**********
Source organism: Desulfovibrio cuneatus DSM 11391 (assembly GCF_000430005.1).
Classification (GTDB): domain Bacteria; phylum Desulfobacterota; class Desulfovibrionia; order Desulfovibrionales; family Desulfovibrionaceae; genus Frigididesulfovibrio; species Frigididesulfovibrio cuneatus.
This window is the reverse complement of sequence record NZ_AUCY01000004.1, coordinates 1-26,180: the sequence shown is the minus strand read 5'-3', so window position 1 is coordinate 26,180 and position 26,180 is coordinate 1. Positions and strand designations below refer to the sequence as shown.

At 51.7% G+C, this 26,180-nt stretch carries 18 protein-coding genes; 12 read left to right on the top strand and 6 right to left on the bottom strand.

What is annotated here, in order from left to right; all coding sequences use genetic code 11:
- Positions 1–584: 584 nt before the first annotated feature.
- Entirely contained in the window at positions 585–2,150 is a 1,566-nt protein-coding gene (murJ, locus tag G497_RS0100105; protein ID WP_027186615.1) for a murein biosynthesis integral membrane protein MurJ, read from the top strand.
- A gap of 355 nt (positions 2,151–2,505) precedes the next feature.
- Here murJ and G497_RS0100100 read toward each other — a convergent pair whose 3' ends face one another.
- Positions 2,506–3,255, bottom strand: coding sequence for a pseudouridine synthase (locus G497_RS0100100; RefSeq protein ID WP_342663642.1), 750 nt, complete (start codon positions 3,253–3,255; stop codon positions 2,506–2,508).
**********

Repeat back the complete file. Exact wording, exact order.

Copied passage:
Source organism: Desulfovibrio cuneatus DSM 11391 (assembly GCF_000430005.1).
Classification (GTDB): domain Bacteria; phylum Desulfobacterota; class Desulfovibrionia; order Desulfovibrionales; family Desulfovibrionaceae; genus Frigididesulfovibrio; species Frigididesulfovibrio cuneatus.
This window is the reverse complement of sequence record NZ_AUCY01000004.1, coordinates 1-26,180: the sequence shown is the minus strand read 5'-3', so window position 1 is coordinate 26,180 and position 26,180 is coordinate 1. Positions and strand designations below refer to the sequence as shown.

At 51.7% G+C, this 26,180-nt stretch carries 18 protein-coding genes; 12 read left to right on the top strand and 6 right to left on the bottom strand.

What is annotated here, in order from left to right; all coding sequences use genetic code 11:
- Positions 1–584: 584 nt before the first annotated feature.
- Entirely contained in the window at positions 585–2,150 is a 1,566-nt protein-coding gene (murJ, locus tag G497_RS0100105; protein ID WP_027186615.1) for a murein biosynthesis integral membrane protein MurJ, read from the top strand.
- A gap of 355 nt (positions 2,151–2,505) precedes the next feature.
- Here murJ and G497_RS0100100 read toward each other — a convergent pair whose 3' ends face one another.
- Positions 2,506–3,255, bottom strand: coding sequence for a pseudouridine synthase (locus G497_RS0100100; RefSeq protein ID WP_342663642.1), 750 nt, complete (start codon positions 3,253–3,255; stop codon positions 2,506–2,508).